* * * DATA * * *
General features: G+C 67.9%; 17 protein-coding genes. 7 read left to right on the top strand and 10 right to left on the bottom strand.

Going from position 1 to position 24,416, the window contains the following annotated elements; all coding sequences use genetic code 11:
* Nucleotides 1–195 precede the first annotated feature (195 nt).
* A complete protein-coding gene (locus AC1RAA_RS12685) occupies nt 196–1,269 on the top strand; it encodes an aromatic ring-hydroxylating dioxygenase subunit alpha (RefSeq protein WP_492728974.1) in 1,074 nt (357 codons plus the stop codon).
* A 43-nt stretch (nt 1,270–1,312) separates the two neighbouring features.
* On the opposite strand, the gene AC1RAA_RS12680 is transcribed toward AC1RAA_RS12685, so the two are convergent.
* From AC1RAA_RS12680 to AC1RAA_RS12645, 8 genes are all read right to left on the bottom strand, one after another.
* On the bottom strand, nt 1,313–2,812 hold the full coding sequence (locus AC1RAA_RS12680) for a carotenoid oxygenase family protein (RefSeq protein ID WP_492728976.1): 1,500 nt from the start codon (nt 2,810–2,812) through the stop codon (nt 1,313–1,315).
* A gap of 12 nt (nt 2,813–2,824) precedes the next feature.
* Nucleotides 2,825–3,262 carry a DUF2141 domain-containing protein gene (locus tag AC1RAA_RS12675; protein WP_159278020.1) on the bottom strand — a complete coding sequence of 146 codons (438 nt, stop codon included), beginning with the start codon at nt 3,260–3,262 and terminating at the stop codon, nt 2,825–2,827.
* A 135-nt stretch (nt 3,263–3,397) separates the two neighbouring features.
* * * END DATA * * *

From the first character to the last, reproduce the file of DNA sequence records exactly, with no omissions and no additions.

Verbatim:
General features: G+C 67.9%; 17 protein-coding genes. 7 read left to right on the top strand and 10 right to left on the bottom strand.

Going from position 1 to position 24,416, the window contains the following annotated elements; all coding sequences use genetic code 11:
* Nucleotides 1–195 precede the first annotated feature (195 nt).
* A complete protein-coding gene (locus AC1RAA_RS12685) occupies nt 196–1,269 on the top strand; it encodes an aromatic ring-hydroxylating dioxygenase subunit alpha (RefSeq protein WP_492728974.1) in 1,074 nt (357 codons plus the stop codon).
* A 43-nt stretch (nt 1,270–1,312) separates the two neighbouring features.
* On the opposite strand, the gene AC1RAA_RS12680 is transcribed toward AC1RAA_RS12685, so the two are convergent.
* From AC1RAA_RS12680 to AC1RAA_RS12645, 8 genes are all read right to left on the bottom strand, one after another.
* On the bottom strand, nt 1,313–2,812 hold the full coding sequence (locus AC1RAA_RS12680) for a carotenoid oxygenase family protein (RefSeq protein ID WP_492728976.1): 1,500 nt from the start codon (nt 2,810–2,812) through the stop codon (nt 1,313–1,315).
* A gap of 12 nt (nt 2,813–2,824) precedes the next feature.
* Nucleotides 2,825–3,262 carry a DUF2141 domain-containing protein gene (locus tag AC1RAA_RS12675; protein WP_159278020.1) on the bottom strand — a complete coding sequence of 146 codons (438 nt, stop codon included), beginning with the start codon at nt 3,260–3,262 and terminating at the stop codon, nt 2,825–2,827.
* A 135-nt stretch (nt 3,263–3,397) separates the two neighbouring features.